Durfee and Rivard (2005) introduced Energy Storage Orthosis (ESO) which can be driven through a complete gait cycle. This mechanism uses stimulated muscle power to move the limb and also to drive the orthosis structure, storing energy in the process. Gas springs crossing the hip and knee joints are flexed equilibrium energy-storage elements. The energy store and transfer systems comprise a pneumatic fluid power system connected between knee and hip joints. This can capture the excess energy during the quadriceps stimulation in order to transfer to the hip and release at appropriate instant to achieve hip extension (Durfee and Rivard, 2005). Figure 4 shows the bench model of energy storage orthosis developed by Durfee and Rivard which consists gas spring on the back side.

A hybrid FES gait system concept called Spring-Brake-Orthosis (SBO) which combines mechanical braces (with coordinated joint locking mechanism) with an energy storage element mounted on it and FES to generate the swing phase of paraplegic gait is discussed further by Gharooni et al. (2001). This approach also substantially simplifies and reduces the problem of control tasks in a hybrid orthosis while offering more benefits on quality of a swinging leg. Previous work, Gharooni et al. (2001) has developed and validate SBO for leg swing phase while Huq (2009) used SBO in body weight supported treadmill locomotion in simulation environment. Then, the application of SBO is widen where it is used for paraplegic walking with wheel walker (Jailani et al., 2010).

Fig. 3: Controlled-Brake Orthosis (Kobetic et al., 2009)

Fig. 4: Bench model physical prototype of energy storage orthosis (Durfee and Rivard, 2005)

The new concept in hybrid orthotics provides solutions to the problems that affect current hybrid orthosis, including knee and hip flexion without relying on the withdrawal reflex or a powered actuator and foot-ground clearance without extra upper body effort.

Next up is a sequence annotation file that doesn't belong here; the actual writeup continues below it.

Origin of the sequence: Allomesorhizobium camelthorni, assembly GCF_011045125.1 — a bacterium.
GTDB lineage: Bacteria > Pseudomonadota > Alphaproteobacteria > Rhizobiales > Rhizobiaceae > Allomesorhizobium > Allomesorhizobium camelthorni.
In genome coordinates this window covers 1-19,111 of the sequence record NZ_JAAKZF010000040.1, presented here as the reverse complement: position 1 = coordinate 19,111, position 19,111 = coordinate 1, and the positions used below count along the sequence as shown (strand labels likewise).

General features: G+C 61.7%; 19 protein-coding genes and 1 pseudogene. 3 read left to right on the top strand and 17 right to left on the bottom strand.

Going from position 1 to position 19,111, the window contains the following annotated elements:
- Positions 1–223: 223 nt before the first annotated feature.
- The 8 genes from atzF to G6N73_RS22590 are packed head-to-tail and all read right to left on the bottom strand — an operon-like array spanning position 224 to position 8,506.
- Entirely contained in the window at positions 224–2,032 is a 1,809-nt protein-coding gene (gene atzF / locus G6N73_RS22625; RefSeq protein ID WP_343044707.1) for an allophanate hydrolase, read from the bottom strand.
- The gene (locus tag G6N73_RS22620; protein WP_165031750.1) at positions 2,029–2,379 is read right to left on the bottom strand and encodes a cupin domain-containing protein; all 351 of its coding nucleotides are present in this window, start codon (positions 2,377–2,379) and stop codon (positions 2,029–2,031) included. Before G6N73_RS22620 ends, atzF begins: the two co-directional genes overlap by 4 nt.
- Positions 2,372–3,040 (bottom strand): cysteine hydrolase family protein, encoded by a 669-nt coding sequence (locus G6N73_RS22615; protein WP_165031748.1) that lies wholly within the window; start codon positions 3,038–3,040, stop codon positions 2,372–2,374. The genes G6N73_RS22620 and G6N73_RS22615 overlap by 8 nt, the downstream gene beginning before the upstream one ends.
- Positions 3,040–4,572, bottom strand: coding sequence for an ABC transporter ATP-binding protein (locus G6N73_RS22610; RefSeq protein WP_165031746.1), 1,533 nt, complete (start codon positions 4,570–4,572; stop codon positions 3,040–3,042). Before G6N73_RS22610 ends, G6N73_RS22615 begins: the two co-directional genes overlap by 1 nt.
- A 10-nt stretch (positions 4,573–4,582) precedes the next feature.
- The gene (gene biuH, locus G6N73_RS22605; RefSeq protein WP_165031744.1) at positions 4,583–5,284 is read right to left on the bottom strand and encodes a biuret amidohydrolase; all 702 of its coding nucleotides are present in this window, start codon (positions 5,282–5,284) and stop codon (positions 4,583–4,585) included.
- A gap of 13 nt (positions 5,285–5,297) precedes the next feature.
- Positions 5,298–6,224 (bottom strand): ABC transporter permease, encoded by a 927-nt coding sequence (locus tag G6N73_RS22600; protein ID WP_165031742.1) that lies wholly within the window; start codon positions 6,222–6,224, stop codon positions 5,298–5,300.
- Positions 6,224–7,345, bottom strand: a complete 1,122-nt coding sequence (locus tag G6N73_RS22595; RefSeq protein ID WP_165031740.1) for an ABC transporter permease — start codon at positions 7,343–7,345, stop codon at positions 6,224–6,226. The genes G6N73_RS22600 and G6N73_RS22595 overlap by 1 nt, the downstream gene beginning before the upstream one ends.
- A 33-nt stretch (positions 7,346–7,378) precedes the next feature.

Knee flexion leads to hip flexion: There are two major forces that act during walking particularly the swing phase; gravity and segment interaction forces. Gravity acts on all masses comprising the body and for the purpose of analysis, they can all be replaced with a single resultant force acting at the point of centre of mass (CoM). The projection of the centre of mass on the ground is called centre of gravity (CoG). In the SBO the spring acts as an external force on the knee joint and causes the knee to flex and potential energy is stored in the lower leg (by raising the CoM). Consequently, this causes firstly the shank to accelerate and secondly change in relative angle between the shank and thigh, with the lower extremity taking a new configuration. Both of these produce moments about the hip joint as will be illustrated in the following sections.

Segment interaction: In the movement of a multiple link mechanical structure such as the arm/forearm system, the torques at the joints arise not only from muscles acting on the joints but also from interactions due to movement of other links. These interaction torques are not present during movement at only a single joint and represent a significantly complicated function in the dynamic analysis of movement (Hollerbach and Flash, 1982).

Fig. 5: Hip flexion resulting from flexed knee

Hip flexion kinetics: During normal gait, flexion and extension of the hip and knee are linked by bi-articular muscles such as the rectus femoris and the hamstrings group, as well as kinematically and kinetically. Normal gait is initiated by hip flexion with little muscular action around the knee; the inertial properties of the shank cause the knee to flex in response to the accelerating thigh, producing ground clearance (Inman et al., 1981). Additionally, as the hip flexes the shank remains in the lowest potential energy position and this leads to additional knee flexion.